|Year : 1994 | Volume
| Issue : 6 | Page : 323-326
A ten year study of STD Cases in an urban clinic in Calcutta
Kumar Sadhana Ghosh, Kumar Alok Roy
Kumar Sadhana Ghosh
Source of Support: None, Conflict of Interest: None
Total 16440 patients attended the STD clinic during the 10 years period of study from 1984 to 1993. From 1988 number of STD caes were gradually decreasing probably due to less promiscuity in fear of AIDS and different measures taken to prevent transmission of HIV infection. But it does not lessen the importance of STD control, because syphilis is still prevalent (8%) with congenital syphilis. Peak in the incidence of chancroid (15%) is alarming as this may lead to increased transmission of HIV infection in near future. Male unmarried constituted the bulk of STD sufferers (44%) and married males (34%), while female unmarried and married patients were 1% and 20% respectively, 5.7% of antenatal mothers were strongly seroreactive for syphilis. Therefore all antenatal mothers should be screened for STD and routine serological test for syphilis should be done.
Keywords: Sexually transmitted diseases, Urban clinic
|How to cite this article:|
Ghosh KS, Roy KA. A ten year study of STD Cases in an urban clinic in Calcutta. Indian J Dermatol Venereol Leprol 1994;60:323-6
|How to cite this URL:|
Ghosh KS, Roy KA. A ten year study of STD Cases in an urban clinic in Calcutta. Indian J Dermatol Venereol Leprol [serial online] 1994 [cited 2017 Jan 24];60:323-6. Available from: http://www.ijdvl.com/text.asp?1994/60/6/323/4094
| Introduction|| |
Syphilis, gonorrhoea, chancroid, lymphogranuloma venereum and granuloma inguinale were considered the five venereal diseases. Though after the invent of modern antibiotics, the treatment of venereal diseases has been easy and satisfactory with less morbidity and social and congenital stigma, but that does not diminish their importance as infectious diseases of general concern, but it does point out that the spectrum of this type of communicable disorder is broad and the number of people affected by more common sexually transmitted disorders (STDs) is high.  After the advent of human immunodeficiency virus (HIV) and AIDS, the impact and importance of STDs have again come to the fore-front. Sexual transmission is one of the modes of transmission of HIV infection, Mucosal trauma as is more likely in anal intercourse and the presence of other anogenital infections, especially if eroded or ulcerated - typically herpes simples, syphilis or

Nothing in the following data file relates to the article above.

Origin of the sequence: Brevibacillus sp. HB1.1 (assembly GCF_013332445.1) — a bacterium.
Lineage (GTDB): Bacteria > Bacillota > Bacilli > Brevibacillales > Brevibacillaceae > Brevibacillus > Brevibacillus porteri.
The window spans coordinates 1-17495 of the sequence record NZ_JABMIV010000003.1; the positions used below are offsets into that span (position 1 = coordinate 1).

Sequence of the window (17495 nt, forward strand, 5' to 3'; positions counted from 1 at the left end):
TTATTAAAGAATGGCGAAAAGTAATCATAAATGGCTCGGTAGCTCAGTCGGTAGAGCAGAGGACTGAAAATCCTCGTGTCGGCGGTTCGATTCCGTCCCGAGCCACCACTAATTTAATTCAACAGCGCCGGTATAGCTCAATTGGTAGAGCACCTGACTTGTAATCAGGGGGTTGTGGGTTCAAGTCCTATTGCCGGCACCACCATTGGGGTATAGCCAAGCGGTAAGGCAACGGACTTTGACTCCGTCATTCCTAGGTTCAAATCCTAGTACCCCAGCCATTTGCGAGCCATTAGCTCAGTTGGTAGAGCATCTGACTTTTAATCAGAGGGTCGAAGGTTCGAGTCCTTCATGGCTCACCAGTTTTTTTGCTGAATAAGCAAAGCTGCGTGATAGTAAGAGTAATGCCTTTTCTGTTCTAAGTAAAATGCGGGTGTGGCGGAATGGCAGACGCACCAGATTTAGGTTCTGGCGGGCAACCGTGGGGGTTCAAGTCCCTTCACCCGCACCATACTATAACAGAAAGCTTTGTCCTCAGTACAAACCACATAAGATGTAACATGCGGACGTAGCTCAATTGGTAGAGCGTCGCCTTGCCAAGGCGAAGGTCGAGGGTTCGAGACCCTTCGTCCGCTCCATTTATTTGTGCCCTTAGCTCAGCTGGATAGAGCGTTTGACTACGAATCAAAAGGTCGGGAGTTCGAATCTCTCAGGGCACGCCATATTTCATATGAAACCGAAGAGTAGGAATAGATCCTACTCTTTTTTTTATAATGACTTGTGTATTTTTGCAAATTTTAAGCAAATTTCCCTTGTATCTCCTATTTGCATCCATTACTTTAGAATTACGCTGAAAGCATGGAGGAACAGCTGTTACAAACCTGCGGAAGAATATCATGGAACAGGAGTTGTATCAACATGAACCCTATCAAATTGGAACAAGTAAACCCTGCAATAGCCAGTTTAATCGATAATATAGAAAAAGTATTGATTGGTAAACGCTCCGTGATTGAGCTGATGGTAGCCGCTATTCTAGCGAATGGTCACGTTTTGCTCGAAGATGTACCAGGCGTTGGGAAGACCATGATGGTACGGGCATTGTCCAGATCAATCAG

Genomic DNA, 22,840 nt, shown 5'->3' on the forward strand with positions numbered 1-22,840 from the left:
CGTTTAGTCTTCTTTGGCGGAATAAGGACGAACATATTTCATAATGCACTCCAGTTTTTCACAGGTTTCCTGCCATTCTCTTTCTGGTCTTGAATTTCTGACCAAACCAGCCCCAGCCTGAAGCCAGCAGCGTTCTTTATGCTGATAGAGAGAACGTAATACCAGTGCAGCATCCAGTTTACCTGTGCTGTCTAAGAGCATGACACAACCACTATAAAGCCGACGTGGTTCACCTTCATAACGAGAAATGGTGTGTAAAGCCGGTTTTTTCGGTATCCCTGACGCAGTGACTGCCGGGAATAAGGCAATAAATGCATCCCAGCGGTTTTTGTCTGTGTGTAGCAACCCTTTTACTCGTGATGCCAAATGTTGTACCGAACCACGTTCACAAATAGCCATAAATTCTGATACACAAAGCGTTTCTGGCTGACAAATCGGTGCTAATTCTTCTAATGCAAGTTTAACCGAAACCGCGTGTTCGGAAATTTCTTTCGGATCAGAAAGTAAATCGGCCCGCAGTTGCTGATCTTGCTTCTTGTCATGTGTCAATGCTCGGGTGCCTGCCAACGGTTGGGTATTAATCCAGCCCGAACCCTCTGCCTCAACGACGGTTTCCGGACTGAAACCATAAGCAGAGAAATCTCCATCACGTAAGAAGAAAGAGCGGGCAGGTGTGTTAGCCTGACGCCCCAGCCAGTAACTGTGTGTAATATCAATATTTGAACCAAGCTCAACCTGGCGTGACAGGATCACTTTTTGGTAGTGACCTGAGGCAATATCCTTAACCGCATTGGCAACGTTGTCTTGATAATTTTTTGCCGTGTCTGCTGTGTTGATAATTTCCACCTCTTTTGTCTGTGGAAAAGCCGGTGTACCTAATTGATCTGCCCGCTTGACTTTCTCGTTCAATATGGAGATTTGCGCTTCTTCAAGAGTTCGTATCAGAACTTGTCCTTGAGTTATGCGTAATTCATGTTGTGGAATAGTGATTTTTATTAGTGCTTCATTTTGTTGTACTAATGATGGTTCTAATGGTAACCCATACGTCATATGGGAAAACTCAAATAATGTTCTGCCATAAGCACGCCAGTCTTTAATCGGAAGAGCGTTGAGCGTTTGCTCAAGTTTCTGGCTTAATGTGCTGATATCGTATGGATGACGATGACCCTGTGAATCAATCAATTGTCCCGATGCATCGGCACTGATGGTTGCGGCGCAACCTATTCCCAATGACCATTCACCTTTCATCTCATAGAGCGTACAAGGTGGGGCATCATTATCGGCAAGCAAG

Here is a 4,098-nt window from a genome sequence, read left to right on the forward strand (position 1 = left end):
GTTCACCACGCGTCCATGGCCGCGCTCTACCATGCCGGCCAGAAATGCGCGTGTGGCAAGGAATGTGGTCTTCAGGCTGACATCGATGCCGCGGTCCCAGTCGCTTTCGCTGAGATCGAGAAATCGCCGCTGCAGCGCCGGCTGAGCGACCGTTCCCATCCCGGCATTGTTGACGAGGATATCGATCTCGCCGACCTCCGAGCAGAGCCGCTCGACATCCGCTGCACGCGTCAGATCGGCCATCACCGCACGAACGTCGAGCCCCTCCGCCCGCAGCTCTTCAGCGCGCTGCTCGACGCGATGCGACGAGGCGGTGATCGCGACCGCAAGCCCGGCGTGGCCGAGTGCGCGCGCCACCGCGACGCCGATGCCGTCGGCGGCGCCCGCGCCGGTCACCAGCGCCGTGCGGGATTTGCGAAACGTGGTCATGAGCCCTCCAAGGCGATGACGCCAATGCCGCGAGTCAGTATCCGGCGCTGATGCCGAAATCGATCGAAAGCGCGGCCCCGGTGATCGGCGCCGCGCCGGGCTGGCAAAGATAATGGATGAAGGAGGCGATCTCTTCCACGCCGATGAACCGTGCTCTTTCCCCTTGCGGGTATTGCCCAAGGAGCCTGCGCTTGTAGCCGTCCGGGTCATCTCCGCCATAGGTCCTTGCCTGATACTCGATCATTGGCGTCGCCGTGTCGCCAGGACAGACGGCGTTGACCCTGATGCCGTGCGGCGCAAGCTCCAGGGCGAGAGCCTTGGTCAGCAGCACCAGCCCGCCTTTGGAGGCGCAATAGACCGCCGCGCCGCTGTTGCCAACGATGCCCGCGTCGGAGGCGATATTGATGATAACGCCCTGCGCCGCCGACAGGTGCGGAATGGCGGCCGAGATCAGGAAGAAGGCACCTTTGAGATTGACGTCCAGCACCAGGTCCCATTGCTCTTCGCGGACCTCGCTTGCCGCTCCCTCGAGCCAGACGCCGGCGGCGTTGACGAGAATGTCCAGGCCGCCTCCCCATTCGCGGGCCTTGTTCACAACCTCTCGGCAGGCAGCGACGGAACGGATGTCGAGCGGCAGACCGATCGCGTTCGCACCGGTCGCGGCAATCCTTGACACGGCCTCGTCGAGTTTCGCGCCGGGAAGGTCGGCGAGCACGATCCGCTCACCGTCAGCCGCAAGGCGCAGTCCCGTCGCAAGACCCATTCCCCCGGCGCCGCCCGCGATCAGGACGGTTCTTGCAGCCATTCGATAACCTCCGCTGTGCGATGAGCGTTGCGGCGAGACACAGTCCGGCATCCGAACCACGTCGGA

chanroid - facilitato viral trancfer 
Therefore, control of STDs is a primary necessity for the prevention of HIV infection and development of AIDS. Though AIDS is not a major problem at the present moment in India in comparison to the Western and African countries, but it is the high time to take measures for control of HIV infection and STDs in our country. 221 AIDS cases including 14 foreigners and seropositivity rate per thousand 5.50 were reported by the National AIDS Control Organization, Ministry of Health and Family Welfare, Govt. of India during the period from 1st October, 1985 to 31st July 1992. More than 70% of these AIDS cases acquired the infection through hetero-sexual route.
Besides the above diseases, there are .numerous disorders that can be transmitted through sexual contact, namely, genital herpes, genital warts, molluscum contagiosum, hepatitis virus, chlamydia infections and nongonococcal urethritis (NGU), genital candidiasis, trichomoniasis, amoebiasis, giardiasis, cryptosporidiosis, enterobiasis, strongyloidiasis, shigellosis, salmonallosis, campylobacter enteritis, pediculosis and scabies .